Power Through Purity: The Virgin Martyrs and Women’s Salvation in Pre-Reformation Scotland
Women in Scotland : C.1100 – c.1750, edited by Elizabeth Ewan and Maureen M. Meikle (East Linton: Tuckwell Press, 1999)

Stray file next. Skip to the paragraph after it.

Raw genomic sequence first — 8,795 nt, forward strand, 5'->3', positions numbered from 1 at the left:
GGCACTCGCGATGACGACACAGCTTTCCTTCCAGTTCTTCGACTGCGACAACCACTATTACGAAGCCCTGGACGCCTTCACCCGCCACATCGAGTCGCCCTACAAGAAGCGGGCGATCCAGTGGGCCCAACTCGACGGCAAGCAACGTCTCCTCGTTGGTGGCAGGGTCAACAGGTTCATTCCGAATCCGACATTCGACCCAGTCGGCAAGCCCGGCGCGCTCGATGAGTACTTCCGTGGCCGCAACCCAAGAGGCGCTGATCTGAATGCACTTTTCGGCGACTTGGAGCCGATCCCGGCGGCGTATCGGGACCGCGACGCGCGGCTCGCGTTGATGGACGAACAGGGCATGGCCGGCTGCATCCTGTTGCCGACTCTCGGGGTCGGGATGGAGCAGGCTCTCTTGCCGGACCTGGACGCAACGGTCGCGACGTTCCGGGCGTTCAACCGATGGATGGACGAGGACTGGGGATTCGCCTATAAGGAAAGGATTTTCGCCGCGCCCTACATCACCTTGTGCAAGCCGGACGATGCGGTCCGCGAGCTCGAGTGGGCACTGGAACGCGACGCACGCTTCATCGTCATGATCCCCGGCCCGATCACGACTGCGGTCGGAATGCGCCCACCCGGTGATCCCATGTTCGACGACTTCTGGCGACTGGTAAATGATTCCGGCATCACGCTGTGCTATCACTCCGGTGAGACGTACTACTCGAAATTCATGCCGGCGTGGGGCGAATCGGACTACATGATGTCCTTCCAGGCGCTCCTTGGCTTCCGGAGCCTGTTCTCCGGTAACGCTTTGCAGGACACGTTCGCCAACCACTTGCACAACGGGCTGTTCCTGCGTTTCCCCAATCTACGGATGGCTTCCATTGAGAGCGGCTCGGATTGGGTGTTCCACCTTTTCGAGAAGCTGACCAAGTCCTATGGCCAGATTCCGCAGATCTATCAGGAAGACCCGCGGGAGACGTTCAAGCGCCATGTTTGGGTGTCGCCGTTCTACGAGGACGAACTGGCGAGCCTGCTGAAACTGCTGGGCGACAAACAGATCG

In late medieval Scotland the key to success in the afterlife was gaining sufficient spiritual worth to move quickly from the fires of purgatory to the joys of heaven. The church offered women role models to help them achieve this spiritual worthiness. Jesus himself was the greatest role model for Christians, and male saints could also provide direction, but the Blessed Virgin Mary and the virgin martyrs were considered women’s best exemplars. Contemporary understanding of women’s nature derived from Aristotelian biology.’ Scottish theologians held Eve to account for the Fall and humanity’s sinfulness and associated her female descendants with matter, the senses and a lack of moral strength, shame or selfrespect. In the poem The Twa Mariit Wemen and the Wedo, William Dunbar (c.146o-1514) created female characters who equated ‘love’ and `nature’ with sexual appetite rather than with constancy and loyalty.